EDF Health

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Heavy metals in food: Carrageenan as an example of the need to improve ingredient quality

Tom Neltner, J.D., Chemicals Policy Director, and Maricel Maffini, Ph.D., Independent Consultant.

Arsenic, cadmium and lead levels in carrageenan varied widely but were within international standards. This is not reassuring since current specifications for the heavy metals are inadequate. Food manufacturers can and should set tighter limits to better protect their customers. Consumers, especially those buying from internet-only retailers, need to ask the ingredient supplier how much of the heavy metals is acceptable.

In the fall of 2013, the Food and Drug Administration (FDA) bought 10 samples of carrageenan from 5 companies sold through internet-only retailers to test for three heavy metals – lead, arsenic (total and inorganic), and cadmium. The agency published the results on its combination metals testing webpage in September 2016.

Each of these metals are carcinogens. In addition, lead and inorganic arsenic are widely acknowledged as harming children’s brain development even at low levels of exposure. EDF found that more than one million children consume lead in amounts that exceeds the maximum exposure level set by FDA in 1993, a level that subsequent research shows is of great risk to children’s health. Further, recent research has strengthened evidence of the relationship between low levels of lead exposure in adults and cardiovascular deaths. In 2011, the Joint FAO/WHO Expert Committee on Food Additives (JECFA) took the extraordinary step of withdrawing its previous tolerable intake level for lead because it could not determine a safe level of exposure for children.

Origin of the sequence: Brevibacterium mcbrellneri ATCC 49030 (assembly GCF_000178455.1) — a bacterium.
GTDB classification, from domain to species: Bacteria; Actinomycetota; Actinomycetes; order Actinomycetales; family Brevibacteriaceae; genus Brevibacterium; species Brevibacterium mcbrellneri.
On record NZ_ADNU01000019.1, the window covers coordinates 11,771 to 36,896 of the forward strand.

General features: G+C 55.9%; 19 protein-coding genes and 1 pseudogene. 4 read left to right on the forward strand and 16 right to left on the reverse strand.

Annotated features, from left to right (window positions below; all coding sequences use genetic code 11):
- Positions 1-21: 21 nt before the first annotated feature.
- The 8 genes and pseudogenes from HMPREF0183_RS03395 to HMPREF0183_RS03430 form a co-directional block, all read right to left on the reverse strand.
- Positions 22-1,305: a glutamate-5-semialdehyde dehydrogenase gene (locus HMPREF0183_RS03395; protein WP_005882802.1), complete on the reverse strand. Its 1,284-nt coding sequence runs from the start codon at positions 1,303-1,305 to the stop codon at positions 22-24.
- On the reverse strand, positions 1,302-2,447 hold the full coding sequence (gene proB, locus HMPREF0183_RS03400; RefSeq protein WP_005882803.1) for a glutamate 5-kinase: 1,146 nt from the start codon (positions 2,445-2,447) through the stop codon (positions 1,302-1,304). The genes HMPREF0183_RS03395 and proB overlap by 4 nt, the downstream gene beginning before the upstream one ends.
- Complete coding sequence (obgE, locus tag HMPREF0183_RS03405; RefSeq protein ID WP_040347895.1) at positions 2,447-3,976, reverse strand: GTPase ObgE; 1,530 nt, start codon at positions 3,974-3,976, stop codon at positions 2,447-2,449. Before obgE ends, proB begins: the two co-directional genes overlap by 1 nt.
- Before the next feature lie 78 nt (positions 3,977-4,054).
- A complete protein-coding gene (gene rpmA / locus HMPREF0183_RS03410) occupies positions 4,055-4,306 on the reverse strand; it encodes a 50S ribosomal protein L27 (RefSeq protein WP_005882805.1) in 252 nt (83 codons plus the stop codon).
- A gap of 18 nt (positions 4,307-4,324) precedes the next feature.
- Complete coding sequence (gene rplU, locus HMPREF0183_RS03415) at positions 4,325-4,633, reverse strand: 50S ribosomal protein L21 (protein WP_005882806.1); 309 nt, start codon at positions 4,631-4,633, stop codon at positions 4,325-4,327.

In light of these risks, we must make every effort to reduce the levels of these heavy metals in food to the greatest extent possible – without undermining other food safety measures or compromising quality. A key step to success is examining the levels of heavy metals in all ingredients used to make a food since the risk is based on the cumulative exposure – even if the amounts in individual additives are small. With this in mind, we revisited FDA’s analysis of carrageenan.

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